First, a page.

The skin was there, yes, but nowhere near as whole as it had appeared just a halfcycle ago.

 

Continued from Skinwalkers, XXXVI.
Read to Skinwalkers, XXXVII.

Skinwalkers, XXIII

Shin’s age-lined backside led Nathan through the shadowed dark of Ware Tech and to the entry. It paused, expectantly, till Nathan activated the door, then marched a bit floppily out into the dimly-lit city.

Nathan found himself as much at a loss for words as Choms had been, though for different reasons. Shin waited, his mouth twitching to keep a serious expression. Nathan was certain Shin could keep that smile fully at bay, since he knew Shin had studied facial forms and theatrics in Midpath Studies. Such subjects were discontinued shortly after Nathan moved on to Advancement; his father’s philistine views were shared by most.

“So….” his train of thought died as Shin turned his bemused, smug expression to face his friend. Nathan couldn’t resist; pent-up laughter burst out and shocked the silent air. Shin bent over, leaning forearms on thighs, as he joined in.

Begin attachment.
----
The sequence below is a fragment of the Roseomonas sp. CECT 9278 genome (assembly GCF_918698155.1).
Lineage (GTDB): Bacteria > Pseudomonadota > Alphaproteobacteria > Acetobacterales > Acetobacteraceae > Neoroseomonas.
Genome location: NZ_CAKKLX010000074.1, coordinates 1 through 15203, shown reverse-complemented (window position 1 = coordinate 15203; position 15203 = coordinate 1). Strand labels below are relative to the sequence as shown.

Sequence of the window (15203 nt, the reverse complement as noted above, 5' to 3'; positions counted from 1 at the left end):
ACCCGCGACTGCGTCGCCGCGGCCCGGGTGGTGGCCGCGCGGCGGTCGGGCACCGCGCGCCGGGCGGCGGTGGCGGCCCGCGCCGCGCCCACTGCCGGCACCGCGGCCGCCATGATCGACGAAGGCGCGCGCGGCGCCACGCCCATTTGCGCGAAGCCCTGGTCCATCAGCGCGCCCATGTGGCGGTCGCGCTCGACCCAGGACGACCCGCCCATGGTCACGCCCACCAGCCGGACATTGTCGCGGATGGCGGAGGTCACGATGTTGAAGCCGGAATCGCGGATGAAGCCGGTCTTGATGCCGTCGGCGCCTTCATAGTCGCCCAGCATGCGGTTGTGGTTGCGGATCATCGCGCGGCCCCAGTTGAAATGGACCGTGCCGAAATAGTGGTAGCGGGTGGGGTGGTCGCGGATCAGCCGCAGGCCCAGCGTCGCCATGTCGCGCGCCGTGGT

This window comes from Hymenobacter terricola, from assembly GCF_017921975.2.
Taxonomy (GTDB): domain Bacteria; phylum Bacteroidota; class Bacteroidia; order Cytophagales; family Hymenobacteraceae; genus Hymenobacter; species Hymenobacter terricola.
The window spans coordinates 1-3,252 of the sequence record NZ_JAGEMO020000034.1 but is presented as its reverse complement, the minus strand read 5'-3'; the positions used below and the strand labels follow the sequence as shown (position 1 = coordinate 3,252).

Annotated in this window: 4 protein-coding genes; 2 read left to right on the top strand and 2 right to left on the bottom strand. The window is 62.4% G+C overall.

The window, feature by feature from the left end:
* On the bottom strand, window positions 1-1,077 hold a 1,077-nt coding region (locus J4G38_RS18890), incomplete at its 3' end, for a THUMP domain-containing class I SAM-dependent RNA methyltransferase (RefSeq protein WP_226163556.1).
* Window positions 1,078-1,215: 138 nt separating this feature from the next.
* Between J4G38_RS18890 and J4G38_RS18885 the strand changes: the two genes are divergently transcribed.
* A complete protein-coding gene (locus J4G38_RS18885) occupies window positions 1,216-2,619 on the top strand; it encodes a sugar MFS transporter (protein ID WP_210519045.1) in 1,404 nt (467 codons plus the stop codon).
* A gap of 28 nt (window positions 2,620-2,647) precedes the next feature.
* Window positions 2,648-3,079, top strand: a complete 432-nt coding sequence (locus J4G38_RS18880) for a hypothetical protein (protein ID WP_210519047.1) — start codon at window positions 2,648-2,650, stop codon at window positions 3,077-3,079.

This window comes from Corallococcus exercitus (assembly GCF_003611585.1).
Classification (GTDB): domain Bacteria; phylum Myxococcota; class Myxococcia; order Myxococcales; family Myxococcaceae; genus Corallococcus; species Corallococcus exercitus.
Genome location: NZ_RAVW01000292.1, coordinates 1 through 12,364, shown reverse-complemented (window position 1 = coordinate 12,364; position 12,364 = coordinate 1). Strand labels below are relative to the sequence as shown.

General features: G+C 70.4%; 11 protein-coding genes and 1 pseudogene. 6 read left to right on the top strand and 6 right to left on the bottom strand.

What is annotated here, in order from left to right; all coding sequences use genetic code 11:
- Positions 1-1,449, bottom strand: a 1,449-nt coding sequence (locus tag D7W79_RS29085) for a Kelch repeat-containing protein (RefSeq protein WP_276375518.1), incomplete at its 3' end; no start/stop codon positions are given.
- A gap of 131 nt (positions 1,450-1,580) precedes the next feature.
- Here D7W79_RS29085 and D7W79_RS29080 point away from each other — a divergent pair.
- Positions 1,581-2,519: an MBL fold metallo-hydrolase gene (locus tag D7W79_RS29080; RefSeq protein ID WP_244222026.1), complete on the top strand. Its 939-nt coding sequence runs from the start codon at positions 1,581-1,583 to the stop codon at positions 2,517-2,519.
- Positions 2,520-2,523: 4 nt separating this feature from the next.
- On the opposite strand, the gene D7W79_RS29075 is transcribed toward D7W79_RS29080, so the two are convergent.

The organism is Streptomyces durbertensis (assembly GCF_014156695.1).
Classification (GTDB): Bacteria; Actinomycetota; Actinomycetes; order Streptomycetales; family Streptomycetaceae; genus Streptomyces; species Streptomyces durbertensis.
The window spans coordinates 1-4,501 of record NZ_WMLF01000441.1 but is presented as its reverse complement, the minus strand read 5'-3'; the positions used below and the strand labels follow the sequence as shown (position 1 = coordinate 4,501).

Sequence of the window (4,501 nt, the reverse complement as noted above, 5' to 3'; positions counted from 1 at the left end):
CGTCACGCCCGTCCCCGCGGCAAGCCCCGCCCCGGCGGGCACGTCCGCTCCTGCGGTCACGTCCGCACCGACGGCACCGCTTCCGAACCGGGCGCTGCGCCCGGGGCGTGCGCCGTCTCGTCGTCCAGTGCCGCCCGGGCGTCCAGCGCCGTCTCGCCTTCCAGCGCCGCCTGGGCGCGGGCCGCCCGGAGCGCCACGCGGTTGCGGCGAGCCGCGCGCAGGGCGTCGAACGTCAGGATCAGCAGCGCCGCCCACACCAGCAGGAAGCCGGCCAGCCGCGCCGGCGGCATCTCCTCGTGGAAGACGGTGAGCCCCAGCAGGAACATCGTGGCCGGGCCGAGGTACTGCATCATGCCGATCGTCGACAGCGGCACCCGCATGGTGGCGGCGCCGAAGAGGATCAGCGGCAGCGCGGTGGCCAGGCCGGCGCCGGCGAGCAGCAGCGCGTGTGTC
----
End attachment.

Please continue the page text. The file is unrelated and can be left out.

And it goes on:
Only half a moment passed, and then they sobered to reality. Wiping at his eyes, Nathan said, “How you gonna get home, eunie?”

Shin sniffed. “I’m clearly not a eunie.” He straightened his posture, standing boldly erect in order to prove his claims; added, “In terms of getting back, I am not sure.” He deflated somewhat back to his usual stance and his smile became rueful. “I only have till midmeal before deactivation, too.”

The door behind them opened to low-voiced chatter, quickly stopped once the speakers saw Shin. The rest of their work shift were exiting; Nathan recognized a few of the men.

“Hey, Shin,” Lizard said, coming forward and slapping a hand on Shin’s naked shoulder. Shin flinched at the impact. “How’s the air?” Lizard laughed in a commiserating way, joined by one or two others. He dropped his hand and set it on his own waist.

“Quite a show back there with Chomsy,” a burly youth said. Nathan didn’t know the young man’s name; so far, he’d mentally named him Giant.

They all turned as another clump of people walked out of the building. This group stopped as well. “You’re quite the act,” Nathan whispered to Shin; who blanched slightly, but swung his arms in an unconcerned manner. He couldn’t exactly hide, Nathan thought, out there on the public citypath.

Someone from the back of the recently-exited crowd pushed forward. “Hey,” a midage man addressed Shin.

“Mons,” Shin said, in greeting.